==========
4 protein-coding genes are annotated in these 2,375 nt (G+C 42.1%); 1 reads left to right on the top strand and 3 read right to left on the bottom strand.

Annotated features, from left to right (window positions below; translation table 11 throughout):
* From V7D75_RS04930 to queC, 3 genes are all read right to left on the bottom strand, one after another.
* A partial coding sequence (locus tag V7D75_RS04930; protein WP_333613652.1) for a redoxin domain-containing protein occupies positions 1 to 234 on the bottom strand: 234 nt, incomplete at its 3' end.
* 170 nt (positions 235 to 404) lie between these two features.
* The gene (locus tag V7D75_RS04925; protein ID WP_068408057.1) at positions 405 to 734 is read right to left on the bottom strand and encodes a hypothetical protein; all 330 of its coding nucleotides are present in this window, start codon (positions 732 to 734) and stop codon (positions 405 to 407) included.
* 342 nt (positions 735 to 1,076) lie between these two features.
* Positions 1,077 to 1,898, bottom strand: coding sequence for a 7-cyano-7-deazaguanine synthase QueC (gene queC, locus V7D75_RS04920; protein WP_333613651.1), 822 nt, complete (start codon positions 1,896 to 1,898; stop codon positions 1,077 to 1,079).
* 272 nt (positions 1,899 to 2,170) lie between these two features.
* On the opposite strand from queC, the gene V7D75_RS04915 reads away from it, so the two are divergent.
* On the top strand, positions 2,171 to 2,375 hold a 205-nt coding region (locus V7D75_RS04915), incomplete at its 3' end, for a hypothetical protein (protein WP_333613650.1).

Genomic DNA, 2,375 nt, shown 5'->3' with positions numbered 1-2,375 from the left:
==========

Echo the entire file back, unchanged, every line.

4 protein-coding genes are annotated in these 2,375 nt (G+C 42.1%); 1 reads left to right on the top strand and 3 read right to left on the bottom strand.

Annotated features, from left to right (window positions below; translation table 11 throughout):
* From V7D75_RS04930 to queC, 3 genes are all read right to left on the bottom strand, one after another.
* A partial coding sequence (locus tag V7D75_RS04930; protein WP_333613652.1) for a redoxin domain-containing protein occupies positions 1 to 234 on the bottom strand: 234 nt, incomplete at its 3' end.
* 170 nt (positions 235 to 404) lie between these two features.
* The gene (locus tag V7D75_RS04925; protein ID WP_068408057.1) at positions 405 to 734 is read right to left on the bottom strand and encodes a hypothetical protein; all 330 of its coding nucleotides are present in this window, start codon (positions 732 to 734) and stop codon (positions 405 to 407) included.
* 342 nt (positions 735 to 1,076) lie between these two features.
* Positions 1,077 to 1,898, bottom strand: coding sequence for a 7-cyano-7-deazaguanine synthase QueC (gene queC, locus V7D75_RS04920; protein WP_333613651.1), 822 nt, complete (start codon positions 1,896 to 1,898; stop codon positions 1,077 to 1,079).
* 272 nt (positions 1,899 to 2,170) lie between these two features.
* On the opposite strand from queC, the gene V7D75_RS04915 reads away from it, so the two are divergent.
* On the top strand, positions 2,171 to 2,375 hold a 205-nt coding region (locus V7D75_RS04915), incomplete at its 3' end, for a hypothetical protein (protein WP_333613650.1).

Genomic DNA, 2,375 nt, shown 5'->3' with positions numbered 1-2,375 from the left: